Instead of trying to answer the daunting question, “What did you accomplish?” which would paralyze even the most confident or arrogant professional, I create specific questions regarding budget, scope and impact to help break the client’s achievements into smaller and more digestible elements that are easier to tackle. These details also create a clear image of the impact of the work you’ve done, and often contain encompass the most brag-worthy elements of your abilities.
Below, I’ve included a few examples of the types of questions you should strive to address in your resume, as well as what these details showcase for potential employers.
Budget: This information adds valuable, quantitative information to your resume bullets to show the reader the scope of what you’ve worked on.
- What were the budgets of the projects that you worked on?
- How many vendors/suppliers/clients did you work with?
- Did you achieve a measurable cost savings that can be included?
Scope: These details compliment the quantitative information by showing the reading the context of the work that you did.
- How large was the company that you worked with?
- What sector/field was it in?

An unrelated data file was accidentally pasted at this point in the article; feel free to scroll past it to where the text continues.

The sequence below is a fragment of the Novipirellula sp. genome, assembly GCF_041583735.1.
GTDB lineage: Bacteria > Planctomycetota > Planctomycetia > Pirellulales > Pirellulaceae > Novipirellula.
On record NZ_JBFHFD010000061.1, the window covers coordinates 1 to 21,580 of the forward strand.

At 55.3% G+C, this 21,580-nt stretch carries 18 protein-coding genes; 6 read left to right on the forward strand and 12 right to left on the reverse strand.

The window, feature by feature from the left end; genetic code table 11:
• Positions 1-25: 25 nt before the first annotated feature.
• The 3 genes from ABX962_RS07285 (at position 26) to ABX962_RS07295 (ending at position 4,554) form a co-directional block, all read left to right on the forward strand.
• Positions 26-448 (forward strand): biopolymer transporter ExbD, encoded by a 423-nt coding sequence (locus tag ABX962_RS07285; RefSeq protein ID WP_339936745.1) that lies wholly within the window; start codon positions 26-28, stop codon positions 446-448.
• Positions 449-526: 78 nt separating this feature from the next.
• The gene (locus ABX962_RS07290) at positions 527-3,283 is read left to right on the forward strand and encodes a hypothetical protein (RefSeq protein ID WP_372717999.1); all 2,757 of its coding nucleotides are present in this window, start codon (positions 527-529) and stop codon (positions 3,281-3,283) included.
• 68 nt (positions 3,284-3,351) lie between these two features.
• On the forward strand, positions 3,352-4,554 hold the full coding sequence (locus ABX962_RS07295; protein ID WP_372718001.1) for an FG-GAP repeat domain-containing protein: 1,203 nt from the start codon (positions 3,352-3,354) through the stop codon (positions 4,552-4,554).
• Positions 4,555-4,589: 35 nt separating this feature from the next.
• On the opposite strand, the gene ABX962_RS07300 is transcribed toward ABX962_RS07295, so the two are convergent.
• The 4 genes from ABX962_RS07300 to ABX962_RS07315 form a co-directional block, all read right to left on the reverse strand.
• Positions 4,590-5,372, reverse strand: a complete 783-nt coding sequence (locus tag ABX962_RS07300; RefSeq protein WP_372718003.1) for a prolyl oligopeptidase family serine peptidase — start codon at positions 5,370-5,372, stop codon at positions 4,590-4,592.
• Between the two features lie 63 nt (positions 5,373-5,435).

- What products/services did they provide, and who was their target customer base?
- What was their scope of operations?
- Where were their clients/branches located?
- How many clients did you work with directly and who were these entities?
- What were the values of these accounts?
Impact: It’s incredibly important to include measurable outcomes of the impact of your work whenever possible. This information adds a sense of why your work was important while demonstrating your capacity to make meaningful contributions to your company.
- What were the measurable results of the work that you performed?
- How much in new revenue did you generate over the course of your time there?
- Was there a quantitative improvement in efficiency, revenue, audience reach or client base during your tenure?